Gifts poured into the White House after the Lincolns moved in. Two of the favorite ones were goats named Nanny and Nanko. The President's sons hitched Nanny and Nanko to carts or kitchen chairs and drove them through the main floor of the White House. One time Tad harnessed Nanko to a chair and drove through the East Room during a White House reception. Dignified women pulled up their hoop skirts as Tad drove around the room and out the door again.

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Tad Lincoln and his father

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Willie Lincoln

Nanko once got out and dug up the bulbs planted by John Watt (White House gardener). The President, who loved activities with his sons, sometimes played with the boys and goats on the grounds of the White House. Nanny was taken to the Soldiers' Home but caused such destruction to the flowers that she was returned to the White House. One day she was discovered lying in the middle of Tad's bed and chewing her cud. After that she disappeared. On August 8, 1863, Mr. Lincoln wrote a letter to his vacationing wife. In it he said,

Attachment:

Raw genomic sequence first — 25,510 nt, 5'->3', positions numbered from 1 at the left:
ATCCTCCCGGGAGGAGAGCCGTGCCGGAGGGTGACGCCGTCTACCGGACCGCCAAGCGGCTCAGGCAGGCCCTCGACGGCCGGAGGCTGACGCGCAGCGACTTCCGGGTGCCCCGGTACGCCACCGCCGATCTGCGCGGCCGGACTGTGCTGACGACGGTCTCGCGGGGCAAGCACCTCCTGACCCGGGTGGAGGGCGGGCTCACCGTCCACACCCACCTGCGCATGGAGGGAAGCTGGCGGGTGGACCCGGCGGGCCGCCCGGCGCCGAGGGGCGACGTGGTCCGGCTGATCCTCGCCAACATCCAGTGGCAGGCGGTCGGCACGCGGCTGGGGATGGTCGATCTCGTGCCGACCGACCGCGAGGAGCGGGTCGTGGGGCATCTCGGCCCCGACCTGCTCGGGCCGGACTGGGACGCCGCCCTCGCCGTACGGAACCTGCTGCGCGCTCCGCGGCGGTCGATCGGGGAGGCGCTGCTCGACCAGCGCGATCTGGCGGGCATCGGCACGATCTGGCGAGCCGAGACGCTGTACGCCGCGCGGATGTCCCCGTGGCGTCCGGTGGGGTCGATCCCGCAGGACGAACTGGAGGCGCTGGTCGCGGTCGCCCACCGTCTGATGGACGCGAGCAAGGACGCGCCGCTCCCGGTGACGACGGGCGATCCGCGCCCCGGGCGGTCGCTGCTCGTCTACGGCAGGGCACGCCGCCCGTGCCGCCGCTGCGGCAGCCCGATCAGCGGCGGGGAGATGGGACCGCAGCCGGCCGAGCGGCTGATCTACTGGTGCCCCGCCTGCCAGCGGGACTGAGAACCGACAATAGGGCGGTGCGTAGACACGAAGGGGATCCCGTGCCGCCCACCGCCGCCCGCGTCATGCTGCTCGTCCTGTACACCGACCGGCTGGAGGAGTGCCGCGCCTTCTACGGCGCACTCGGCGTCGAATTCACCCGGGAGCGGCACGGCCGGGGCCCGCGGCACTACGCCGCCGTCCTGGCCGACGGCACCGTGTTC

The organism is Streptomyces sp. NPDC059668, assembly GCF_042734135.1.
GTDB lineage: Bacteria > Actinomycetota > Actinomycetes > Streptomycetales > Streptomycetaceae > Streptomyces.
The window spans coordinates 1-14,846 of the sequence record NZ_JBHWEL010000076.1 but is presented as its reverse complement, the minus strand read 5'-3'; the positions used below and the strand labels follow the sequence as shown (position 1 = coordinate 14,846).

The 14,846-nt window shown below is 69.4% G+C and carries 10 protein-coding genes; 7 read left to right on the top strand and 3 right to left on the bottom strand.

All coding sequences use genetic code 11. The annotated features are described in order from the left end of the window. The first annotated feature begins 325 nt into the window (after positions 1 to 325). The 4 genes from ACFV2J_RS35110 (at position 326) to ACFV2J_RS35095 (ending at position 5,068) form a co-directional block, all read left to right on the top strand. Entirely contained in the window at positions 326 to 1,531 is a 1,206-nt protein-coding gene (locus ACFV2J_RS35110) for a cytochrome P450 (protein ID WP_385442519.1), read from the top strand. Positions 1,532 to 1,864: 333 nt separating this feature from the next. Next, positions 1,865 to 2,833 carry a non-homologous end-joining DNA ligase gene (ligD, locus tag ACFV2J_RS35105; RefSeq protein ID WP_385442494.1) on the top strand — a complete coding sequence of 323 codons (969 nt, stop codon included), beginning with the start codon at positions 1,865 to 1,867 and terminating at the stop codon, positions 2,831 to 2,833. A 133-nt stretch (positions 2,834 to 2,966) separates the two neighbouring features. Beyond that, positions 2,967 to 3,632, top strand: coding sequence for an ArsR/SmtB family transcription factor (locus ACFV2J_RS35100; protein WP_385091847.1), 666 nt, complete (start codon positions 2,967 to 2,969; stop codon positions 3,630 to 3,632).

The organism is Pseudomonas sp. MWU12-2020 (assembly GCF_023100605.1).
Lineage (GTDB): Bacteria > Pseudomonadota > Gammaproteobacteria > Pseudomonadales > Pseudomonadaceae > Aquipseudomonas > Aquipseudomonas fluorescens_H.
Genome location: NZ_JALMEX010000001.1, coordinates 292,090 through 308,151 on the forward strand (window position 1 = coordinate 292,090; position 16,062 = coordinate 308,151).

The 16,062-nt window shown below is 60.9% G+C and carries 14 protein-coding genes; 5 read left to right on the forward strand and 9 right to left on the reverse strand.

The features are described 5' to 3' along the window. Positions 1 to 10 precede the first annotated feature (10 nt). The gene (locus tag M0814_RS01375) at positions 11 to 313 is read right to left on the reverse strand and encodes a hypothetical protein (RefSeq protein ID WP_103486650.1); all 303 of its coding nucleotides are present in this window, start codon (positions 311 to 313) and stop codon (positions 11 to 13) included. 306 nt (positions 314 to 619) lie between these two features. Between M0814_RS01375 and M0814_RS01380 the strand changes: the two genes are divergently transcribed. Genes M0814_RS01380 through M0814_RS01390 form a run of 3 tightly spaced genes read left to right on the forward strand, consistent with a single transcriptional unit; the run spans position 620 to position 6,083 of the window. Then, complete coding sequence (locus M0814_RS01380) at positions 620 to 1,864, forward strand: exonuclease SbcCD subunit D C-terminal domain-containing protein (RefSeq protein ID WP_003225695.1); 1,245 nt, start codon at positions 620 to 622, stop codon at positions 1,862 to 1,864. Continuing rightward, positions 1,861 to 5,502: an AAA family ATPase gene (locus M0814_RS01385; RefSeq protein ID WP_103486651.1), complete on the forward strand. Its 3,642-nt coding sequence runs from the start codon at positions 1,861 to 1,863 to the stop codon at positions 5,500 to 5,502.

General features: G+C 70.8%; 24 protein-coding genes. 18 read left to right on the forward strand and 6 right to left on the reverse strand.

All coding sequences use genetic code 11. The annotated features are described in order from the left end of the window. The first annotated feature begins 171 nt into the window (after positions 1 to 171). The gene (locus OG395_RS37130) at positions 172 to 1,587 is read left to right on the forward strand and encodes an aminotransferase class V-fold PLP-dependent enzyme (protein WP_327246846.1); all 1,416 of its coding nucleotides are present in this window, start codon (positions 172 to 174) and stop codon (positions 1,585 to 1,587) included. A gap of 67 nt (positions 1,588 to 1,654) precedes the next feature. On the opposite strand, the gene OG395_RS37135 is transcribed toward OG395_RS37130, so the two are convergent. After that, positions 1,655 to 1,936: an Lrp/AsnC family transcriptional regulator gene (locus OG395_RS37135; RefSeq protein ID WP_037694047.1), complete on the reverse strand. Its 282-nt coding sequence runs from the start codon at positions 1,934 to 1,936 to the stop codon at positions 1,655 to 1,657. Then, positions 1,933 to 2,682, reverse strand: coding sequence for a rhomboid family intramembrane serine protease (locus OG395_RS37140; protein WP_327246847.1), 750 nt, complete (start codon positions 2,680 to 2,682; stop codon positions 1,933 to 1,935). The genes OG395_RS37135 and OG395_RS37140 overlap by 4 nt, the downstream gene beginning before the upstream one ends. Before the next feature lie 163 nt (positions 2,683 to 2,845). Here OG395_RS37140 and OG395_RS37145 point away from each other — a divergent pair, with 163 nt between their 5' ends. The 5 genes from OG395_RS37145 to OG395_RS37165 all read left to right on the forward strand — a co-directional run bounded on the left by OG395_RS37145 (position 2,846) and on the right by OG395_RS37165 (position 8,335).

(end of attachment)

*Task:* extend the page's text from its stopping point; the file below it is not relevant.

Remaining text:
"Tell dear Tad, poor 'Nanny Goat', is lost; and Mrs. Cuthbert & I are in distress about it. The day you left Nanny was found resting herself, and chewing her little cud, on the middle of Tad's bed. But now she's gone! The gardener kept complaining that she destroyed the flowers, till it was concluded to bring her down to the White House. This was done, and the second day she had disappeared, and has not been heard of since. This is the last we know of poor 'Nanny'."

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The Anderson Cottage at the Soldiers' Home Where Nanny Destroyed the Flowers

See p. 309 and p. 449 of David Herbert Donald's "Lincoln." Also, p. 59 of LaVere Anderson's "Mary Todd Lincoln: President's Wife."

Mary Lincoln's Research Site Lincoln's Research Site

Fido the Dog

Jack the White House Turkey

Abraham Lincoln and the 3 Kittens

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